How would you characterize your software development style – hacker, developer, engineer, or computer scientist? Of course, the vast majority of readers of this article will not have a “software development style” and, other than trying to forget the struggles from a past “intro to computing” course, this question may not seem relevant to you. However, if you are involved with medical devices that include any software component, having a better understanding of software development style will be beneficial.

Let me start off by saying each of these software development styles has utility and purpose in development of regulated software. Providing a quick definition of the styles, hacking can be described as writing code without specific requirements and little planning with the goal of creating software that produces a result quickly. The developer style is characterized by having requirements, following prescribed standards for development, and producing software that meets the requirements and is relatively “bug free”. The engineer style includes the developer style and also involves designing software that can be evolved to meet changing requirements and can scale to higher volumes of data or higher numbers of users. Finally, the computer science style is focused on optimizing the tools, algorithms, and techniques used for all styles of software development.

Relating these styles to a context we are all familiar with – house construction –  a hacker style would be efficient for building a treehouse, the developer style is appropriate for following a plan to build a deck, the engineer style is appropriate for constructing a house with a blueprint with the house comprised of subsystems like plumbing, heating/cooling, flooring, etc., and the computer scientist style is useful for creating the best tools – pneumatic nail guns, cordless drills, and the like – used for construction. Each of the styles, when applied to the appropriate construction project, strikes the right balance of time investment for the desired finished product.

The majority of regulated software is developed with the developer or engineer style, as the FDA mandates software should be developed with requirements, developers be trained and follow a process, and testing is done against requirements. The engineer style may not be necessary for regulated software components that are of low to moderate complexity, such as in systems that are for a single user or software that runs on a stand-alone device. The engineering style would be appropriate if the device has multiple users, is cloud-connected, or has specific performance or future expandability needs.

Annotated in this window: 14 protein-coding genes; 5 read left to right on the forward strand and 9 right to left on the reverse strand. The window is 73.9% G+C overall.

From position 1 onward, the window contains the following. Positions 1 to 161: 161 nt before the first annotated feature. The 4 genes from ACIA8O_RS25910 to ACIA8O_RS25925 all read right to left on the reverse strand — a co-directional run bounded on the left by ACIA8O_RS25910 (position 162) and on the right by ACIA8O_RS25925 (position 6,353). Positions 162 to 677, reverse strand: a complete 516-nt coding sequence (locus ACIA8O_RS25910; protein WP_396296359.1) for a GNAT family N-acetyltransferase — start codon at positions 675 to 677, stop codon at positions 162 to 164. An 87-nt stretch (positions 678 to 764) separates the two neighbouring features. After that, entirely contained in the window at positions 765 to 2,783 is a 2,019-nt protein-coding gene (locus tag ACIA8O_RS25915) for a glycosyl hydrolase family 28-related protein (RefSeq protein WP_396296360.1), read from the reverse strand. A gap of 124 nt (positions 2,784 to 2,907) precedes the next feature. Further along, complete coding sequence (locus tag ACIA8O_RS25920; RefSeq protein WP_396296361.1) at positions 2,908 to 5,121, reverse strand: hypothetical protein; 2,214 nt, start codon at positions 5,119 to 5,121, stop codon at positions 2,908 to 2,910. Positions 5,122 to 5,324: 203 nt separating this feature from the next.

The hacking style is appropriate in regulated software development for prototyping early versions of software outside of design controls to gather feedback on usability, or to determine if specific algorithms or device interfaces are feasible. The hacking style generally does not allow traceability or generate evidence of following processes, so the output of hacking is typically not used in a finished regulated software product. However, the value of confirming usability or proving feasibility of an algorithm is well-worth the investment of hacking and then re-writing in another style.

The computer science style underlies all of the styles used in regulated software development in that tools and languages are necessary for developing in any of the other styles. Depending on the size of the software development team, a computer scientist may not be involved full-time, but some team member or members will need to be take responsibility for identifying the appropriate languages and tools for use.

The most important point to leave with is this: experienced software developers and mature software development teams will make use of all of these styles and will have an understanding of when each of the styles is most appropriate.

So, now I ask you again, “what is your software development style?”  I hope the answer you hear back from yourself or your team is “well, it depends."

Brad Graves is a member of the technical staff at The RND Group. 

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